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Linear transformations help?

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I'm totally lost and could use some help (I'm new here). Vectors I've already tried that are incorrect: <-3,-3,4> <-3,-6,28> <-3,1>,<-3,4>,<4,3> <-6,8>

Advice? THANK YOU

Edit: I looked through every single example given in class notes as well as the appropriate sections of the textbook and I have yet to find a transformation of the form M(nxm) -> Rn. All of the ones I've found are Rn->Rm or Rm->Rm

Re: Linear transformations help?

The vectors you give for a basis of the range of E can't possibly be right because they are in $\displaystyle R^3$. The operator E (multiplication by the matrix A with 2 rows and 3 columns) is from $\displaystyle R^6$ to $\displaystyle R^2$. The range is a subspace of $\displaystyle R^2$.

The "complicating point is that we are here thinking of the matrix, A, as the variable, and the vector v, as fixed: $\displaystyle v= \begin{pmatrix}1 \\ 2 \\ 7\end{pmatrix}$. Okay, since A is "variable", lets just write it as $\displaystyle \begin{pmatrix}a & b & c \\ d & e & f\end{pmatrix}$.

The simplest way to do this is to use the "rank-nullity" relation: if L is a linear transformation from U to V, then the "rank" of L (dimension of its range in V) plus the "nullity" of L (dimension of its null-space or "kernel" in U) is equal to the dimension of U.

Here, "U" is the set of all 2 by 3 real matrices and so has dimension 2(3)= 6. The null-space is the set of all matrices, M, such that Mv= 0.

Taking M as $\displaystyle \begin{pmatrix}a & b & c \\ d & e & f\end{pmatrix}$, we have $\displaystyle E(M)= Mv=\begin{pmatrix}a & b & c \\ d & e & f\end{pmatrix}$$\displaystyle \begin{pmatrix}1 \\ 2\\ 7\end{pmatrix}$$\displaystyle = \begin{pmatrix}a+ 2b+ 7c \\ d+ 2e+ 7f\end{pmatrix}$. If M is in the null-space then we must have $\displaystyle \begin{pmatrix}a+ 2b+ 7c \\ d+ 2e+ 7f\end{pmatrix}= \begin{pmatrix}0 \\ 0 \end{pmatrix}$. That is, we must have a+ 2b+ 7c= 0 and d+ 2e+7f= 0. From those two equations, we get a= -2b- 7c and d= -2d- 7f. That is, b, c, d, and f can be any numbers whatsoever and we can calculate a and d from them. That tells us that the null-space of E is a **four** dimensional subspace of the 6 dimensional space of all such matrices. The range of E, then, is a 6-4= 2 dimensional subspace of $\displaystyle R^2$. But $\displaystyle R^2$ is itself 2 dimensional! That means that E maps that set of matrices to **all** of [itex]R^2[/tex] and we can take as basis vectors of the range, any basis vectors for [itex]R^2[/itex], in particular, the "standard basis vectors", $\displaystyle \begin{pmatrix}1 \\ 0 \end{pmatrix}$ and $\displaystyle \begin{pmatrix}0 \\ 1\end{pmatrix}$.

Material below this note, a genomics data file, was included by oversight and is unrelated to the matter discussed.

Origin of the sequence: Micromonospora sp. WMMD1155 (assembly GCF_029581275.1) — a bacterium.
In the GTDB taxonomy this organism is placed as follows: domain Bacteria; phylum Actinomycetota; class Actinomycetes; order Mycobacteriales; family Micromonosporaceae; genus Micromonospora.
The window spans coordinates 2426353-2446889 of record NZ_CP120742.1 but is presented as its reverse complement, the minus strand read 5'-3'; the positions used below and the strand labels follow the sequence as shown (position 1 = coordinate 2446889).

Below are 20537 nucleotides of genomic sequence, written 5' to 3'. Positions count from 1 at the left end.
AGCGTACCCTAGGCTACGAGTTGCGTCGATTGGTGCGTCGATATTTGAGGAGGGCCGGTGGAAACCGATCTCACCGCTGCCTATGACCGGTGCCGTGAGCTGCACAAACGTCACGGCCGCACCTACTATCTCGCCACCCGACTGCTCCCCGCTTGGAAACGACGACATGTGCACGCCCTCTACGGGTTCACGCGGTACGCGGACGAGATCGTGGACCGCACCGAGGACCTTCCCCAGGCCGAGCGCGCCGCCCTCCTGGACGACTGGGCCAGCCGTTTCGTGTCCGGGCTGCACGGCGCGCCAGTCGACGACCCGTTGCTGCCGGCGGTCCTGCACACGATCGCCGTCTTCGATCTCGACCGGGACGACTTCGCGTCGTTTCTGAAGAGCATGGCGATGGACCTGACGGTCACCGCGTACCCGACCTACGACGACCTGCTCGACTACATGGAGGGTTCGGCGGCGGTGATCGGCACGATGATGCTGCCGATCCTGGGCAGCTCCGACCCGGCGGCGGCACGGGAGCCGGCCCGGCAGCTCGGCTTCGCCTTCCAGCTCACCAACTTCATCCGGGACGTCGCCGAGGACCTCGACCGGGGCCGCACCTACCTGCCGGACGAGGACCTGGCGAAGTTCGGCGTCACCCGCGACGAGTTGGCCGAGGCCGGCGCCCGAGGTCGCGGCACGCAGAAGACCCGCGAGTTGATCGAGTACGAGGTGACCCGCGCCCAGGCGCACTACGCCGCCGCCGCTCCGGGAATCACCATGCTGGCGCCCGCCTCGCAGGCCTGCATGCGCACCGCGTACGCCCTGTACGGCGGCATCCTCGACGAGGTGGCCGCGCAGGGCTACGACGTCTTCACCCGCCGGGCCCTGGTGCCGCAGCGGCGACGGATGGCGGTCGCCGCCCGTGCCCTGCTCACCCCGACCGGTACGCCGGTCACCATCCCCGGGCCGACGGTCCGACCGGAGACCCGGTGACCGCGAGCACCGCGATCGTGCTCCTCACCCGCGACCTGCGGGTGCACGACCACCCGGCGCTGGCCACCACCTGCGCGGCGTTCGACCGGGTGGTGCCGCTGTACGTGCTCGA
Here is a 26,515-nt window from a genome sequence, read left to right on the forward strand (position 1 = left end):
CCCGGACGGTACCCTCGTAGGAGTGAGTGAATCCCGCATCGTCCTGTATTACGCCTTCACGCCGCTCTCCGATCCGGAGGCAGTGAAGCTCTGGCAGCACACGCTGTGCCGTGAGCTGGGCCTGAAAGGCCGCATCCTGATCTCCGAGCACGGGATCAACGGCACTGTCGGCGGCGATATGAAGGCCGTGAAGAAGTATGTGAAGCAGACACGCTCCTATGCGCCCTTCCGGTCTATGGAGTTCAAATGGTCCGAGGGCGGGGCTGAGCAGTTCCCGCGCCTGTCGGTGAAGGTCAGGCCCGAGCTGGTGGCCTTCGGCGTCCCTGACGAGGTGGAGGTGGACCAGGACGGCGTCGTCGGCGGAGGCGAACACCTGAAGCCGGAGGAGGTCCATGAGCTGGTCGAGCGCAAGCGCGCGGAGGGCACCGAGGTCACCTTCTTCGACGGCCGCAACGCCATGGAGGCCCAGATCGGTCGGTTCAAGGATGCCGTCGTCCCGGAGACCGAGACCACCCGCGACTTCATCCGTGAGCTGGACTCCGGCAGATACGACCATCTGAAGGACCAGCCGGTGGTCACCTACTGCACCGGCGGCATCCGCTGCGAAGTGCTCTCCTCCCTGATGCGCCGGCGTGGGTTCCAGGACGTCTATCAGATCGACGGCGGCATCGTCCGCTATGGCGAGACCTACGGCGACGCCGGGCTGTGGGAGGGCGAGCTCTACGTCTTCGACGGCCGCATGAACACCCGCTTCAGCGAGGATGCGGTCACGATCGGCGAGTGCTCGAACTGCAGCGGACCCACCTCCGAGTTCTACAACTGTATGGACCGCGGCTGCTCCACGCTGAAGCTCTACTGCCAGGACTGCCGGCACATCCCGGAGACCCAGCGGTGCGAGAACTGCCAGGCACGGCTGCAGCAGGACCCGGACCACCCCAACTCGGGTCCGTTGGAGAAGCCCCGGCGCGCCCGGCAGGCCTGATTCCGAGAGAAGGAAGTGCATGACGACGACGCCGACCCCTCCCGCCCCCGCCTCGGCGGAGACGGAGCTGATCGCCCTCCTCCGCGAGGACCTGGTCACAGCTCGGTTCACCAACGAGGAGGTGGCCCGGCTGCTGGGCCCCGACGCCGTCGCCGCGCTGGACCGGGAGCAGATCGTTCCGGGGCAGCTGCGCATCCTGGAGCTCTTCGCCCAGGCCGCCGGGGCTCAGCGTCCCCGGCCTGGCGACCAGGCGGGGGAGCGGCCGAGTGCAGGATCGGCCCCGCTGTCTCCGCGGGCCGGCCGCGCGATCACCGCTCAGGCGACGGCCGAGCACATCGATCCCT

Re: Linear transformations help?

Thank you SO so much!

It's crazy how much better you are at explaining than my prof...

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Re: Linear transformations help?

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I'm probably going to have several questions, I'll just put them all in here to not clog up this forum. From what I can tell T takes the negative coefficient of v1 and uses it for w2 and it takes the absolute value of v2's coefficient and uses it on w1. Thanks for any clarifications...